This article is more than 6 years old

An end to graduation name reading misery?

With graduation season on the horizon, Paul Greatrix has a service that could be a boon for tongue-tied senior institutional staff.
This article is more than 6 years old

Paul Greatrix is Registrar at The University of Nottingham, author and creator of Registrarism and a Contributing Editor of Wonkhe.

As graduation season approaches at universities around the country, deans and other name-readers will be eagerly anticipating learning and then announcing many interesting and varied names as students process across the stage for their moment in the spotlight.

As anyone who has been involved in graduations knows though name reading is one of the more challenging elements of the ceremony and can cause some distress for graduates and their families if it goes horribly wrong (as it occasionally does). But now, for heads of school, deans, pro-vice-chancellors and other name readers, who have to work so hard to prepare for graduation (and to whom I remain eternally grateful) an end to pronunciation misery is at hand. ‘NameCoach’, which was developed by Stanford University graduates, provides a means of collecting correct pronunciations for name readers so they are sure to get it right first time. As the promo says:

Name Pronunciation Made Simple

Student audio name recordings collected on the web and delivered to your fingertips for easy learning and flawless ceremonies. Don’t let mangled names ruin their commencement. And don’t let figuring them out ruin yours.

And here is one happy customer:

You know my name…

Princeton is just one of over 100 universities, including Stanford University, the University of Chicago, and the University of Virginia, which has adopted the technology:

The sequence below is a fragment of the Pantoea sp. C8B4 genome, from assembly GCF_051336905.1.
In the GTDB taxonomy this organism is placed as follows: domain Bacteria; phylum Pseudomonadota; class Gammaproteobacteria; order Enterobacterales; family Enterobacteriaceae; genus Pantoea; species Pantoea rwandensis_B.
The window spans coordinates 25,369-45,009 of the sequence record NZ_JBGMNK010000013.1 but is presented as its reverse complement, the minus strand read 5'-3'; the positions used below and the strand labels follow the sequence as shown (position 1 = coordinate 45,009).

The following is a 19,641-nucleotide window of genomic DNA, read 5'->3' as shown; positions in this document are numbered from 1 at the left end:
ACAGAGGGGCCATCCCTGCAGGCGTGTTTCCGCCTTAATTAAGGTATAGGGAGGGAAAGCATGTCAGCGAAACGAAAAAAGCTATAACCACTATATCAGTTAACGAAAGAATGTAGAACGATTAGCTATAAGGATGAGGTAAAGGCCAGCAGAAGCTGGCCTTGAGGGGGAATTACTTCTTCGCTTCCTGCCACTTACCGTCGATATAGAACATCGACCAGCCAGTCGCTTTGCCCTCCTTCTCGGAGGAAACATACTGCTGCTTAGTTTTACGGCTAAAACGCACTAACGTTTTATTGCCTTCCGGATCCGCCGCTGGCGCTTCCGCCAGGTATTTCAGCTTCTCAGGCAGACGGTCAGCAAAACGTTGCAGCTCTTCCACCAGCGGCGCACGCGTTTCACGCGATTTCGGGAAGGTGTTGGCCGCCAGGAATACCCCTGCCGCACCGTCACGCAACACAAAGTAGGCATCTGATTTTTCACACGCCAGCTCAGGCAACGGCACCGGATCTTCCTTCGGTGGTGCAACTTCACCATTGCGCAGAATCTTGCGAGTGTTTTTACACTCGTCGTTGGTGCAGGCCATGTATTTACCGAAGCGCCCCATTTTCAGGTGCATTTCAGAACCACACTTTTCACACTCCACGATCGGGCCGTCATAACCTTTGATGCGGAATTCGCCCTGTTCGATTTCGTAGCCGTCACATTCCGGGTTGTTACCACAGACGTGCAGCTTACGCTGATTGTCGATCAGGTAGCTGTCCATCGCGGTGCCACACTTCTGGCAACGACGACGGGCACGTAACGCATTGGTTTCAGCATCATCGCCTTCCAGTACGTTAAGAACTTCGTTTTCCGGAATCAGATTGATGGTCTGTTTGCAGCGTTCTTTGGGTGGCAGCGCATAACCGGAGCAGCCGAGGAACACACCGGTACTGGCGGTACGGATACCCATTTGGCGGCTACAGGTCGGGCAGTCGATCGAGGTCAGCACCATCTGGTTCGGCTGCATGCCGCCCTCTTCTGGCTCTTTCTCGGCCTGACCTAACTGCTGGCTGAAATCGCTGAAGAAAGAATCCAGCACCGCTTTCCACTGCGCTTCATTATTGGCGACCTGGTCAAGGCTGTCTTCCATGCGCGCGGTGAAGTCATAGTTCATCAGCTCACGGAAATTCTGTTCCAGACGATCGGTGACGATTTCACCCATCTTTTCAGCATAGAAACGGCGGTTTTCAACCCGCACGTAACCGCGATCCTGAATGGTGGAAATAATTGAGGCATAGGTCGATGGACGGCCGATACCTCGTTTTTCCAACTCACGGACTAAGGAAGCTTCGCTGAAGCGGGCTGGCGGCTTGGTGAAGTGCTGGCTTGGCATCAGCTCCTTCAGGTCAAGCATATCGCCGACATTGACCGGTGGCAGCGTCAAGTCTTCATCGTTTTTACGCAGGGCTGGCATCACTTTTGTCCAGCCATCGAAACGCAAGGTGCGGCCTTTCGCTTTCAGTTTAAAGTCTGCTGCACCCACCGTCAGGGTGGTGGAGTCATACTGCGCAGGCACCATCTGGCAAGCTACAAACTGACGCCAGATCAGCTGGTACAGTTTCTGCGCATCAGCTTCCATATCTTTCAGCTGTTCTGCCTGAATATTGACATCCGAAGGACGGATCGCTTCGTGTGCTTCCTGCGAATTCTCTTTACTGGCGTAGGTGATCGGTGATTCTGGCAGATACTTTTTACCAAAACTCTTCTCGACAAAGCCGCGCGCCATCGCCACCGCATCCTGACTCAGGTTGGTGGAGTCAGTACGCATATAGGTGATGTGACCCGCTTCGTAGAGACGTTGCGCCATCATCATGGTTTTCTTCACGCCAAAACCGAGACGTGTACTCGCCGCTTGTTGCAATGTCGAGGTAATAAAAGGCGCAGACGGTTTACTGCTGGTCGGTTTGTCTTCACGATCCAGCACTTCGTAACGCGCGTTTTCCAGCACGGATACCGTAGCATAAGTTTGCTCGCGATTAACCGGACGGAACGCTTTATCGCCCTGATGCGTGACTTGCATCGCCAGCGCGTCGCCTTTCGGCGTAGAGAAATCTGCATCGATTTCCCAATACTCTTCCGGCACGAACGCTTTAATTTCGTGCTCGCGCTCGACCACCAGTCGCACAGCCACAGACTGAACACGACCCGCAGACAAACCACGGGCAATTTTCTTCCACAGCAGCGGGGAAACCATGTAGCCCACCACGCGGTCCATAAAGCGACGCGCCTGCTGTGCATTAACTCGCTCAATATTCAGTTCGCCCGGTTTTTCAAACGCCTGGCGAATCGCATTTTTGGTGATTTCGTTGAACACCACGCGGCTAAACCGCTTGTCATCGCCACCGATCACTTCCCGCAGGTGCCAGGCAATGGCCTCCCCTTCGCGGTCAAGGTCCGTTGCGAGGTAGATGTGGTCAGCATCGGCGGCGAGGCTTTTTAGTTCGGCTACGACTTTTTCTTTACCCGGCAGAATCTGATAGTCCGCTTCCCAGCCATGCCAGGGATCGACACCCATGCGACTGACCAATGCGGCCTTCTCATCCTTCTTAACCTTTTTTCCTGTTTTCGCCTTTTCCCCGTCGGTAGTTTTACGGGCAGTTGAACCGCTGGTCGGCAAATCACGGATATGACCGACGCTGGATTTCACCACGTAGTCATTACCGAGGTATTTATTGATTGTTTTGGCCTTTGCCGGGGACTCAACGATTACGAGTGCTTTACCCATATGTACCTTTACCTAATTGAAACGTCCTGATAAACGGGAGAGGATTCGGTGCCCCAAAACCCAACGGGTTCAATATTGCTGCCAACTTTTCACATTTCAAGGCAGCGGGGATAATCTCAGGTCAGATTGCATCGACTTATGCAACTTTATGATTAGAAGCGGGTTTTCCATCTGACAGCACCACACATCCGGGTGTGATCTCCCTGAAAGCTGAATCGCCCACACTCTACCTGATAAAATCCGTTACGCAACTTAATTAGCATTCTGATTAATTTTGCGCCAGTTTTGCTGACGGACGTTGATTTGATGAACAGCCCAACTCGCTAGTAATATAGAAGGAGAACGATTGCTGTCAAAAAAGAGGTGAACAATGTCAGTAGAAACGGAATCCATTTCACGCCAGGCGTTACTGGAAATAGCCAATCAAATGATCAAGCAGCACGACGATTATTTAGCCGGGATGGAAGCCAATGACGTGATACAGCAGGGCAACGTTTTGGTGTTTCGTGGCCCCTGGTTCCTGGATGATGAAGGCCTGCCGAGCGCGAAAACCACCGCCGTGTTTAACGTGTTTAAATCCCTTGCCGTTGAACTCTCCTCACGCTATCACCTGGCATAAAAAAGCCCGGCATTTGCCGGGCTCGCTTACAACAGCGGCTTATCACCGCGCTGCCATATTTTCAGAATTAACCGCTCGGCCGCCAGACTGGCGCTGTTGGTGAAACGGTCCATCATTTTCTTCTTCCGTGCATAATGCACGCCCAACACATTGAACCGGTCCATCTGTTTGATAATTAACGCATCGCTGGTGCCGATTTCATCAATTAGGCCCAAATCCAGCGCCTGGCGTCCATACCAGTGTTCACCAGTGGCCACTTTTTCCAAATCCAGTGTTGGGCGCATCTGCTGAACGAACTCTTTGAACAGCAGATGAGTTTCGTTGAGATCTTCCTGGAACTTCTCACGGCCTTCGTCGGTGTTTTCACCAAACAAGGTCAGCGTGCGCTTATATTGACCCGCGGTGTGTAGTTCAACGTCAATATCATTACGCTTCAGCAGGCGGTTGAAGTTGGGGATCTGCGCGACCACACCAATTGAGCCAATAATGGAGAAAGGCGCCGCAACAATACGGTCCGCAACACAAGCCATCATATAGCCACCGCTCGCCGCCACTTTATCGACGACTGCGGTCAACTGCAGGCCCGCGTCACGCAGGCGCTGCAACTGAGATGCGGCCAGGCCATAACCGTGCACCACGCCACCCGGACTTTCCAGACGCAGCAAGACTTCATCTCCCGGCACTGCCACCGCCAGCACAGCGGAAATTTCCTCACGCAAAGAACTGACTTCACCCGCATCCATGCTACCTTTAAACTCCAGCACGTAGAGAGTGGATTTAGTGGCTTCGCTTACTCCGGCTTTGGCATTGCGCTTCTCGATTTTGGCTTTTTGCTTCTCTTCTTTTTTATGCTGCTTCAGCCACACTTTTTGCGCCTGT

“The University community wishes to pronounce your name correctly,” University Registrar Polly Griffin wrote in an email to graduate and undergraduate students. In her email, Griffin explained that advisors and administrative staff will be able to listen to the voice recording and view the phonetic spelling provided by students. This information can also be linked to class rosters along with other PeopleSoft Student Records pages.

Griffin said that NameCoach will help build stronger relationships between students and faculty.

“Our hope is that NameCoach will facilitate a respectful and appropriate use of one another’s — correctly pronounced — names,” she said.

Look up a number

This broader benefit of proper pronunciation were articulated by one senior academic at Princeton:

Dean of Forbes Residential College Patrick Caddeau also noted that the service will help the University community recognize the diversity of its student population.
“We are fortunate to have so many different nationalities, languages, and perspectives represented on campus and it will be very helpful for anyone to get immediate assistance in correctly pronouncing a name with which they might be unfamiliar,” he said.
The service will benefit students whose names are often mispronounced. Since advisors and professors will know the correct pronunciation of students’ names beforehand, students will not have to awkwardly correct, or worse, hear their names mispronounced repeatedly.

So, it looks like there is a way to ensure that every name will be pronounced correctly at graduation. And in its wider application the tool also enables anyone who comes into contact with a student understand the correct pronunciation of their name throughout their time at university, not just at graduation. Will it catch on in the UK?

3 responses to “An end to graduation name reading misery?

  1. Been using it at Birkbeck, University of London for some years. Not all difficult names to pronounce make a recording and you still have to remember the pronunciation on stage! Nevertheless it is a useful tool.

  2. kudos for getting this story into mainstream media:

    A solution would be to introduce some Latin into degree ceremonies, thereby Latinising the graduate names. Pronouncing everyone’s name wrong (ie differently) takes away all the stress and illustrates the utility of what appear to be arcane methods.

    Hail Paulus autem Greatrix Registrarium ad University de Notingham, auctor Registrarism

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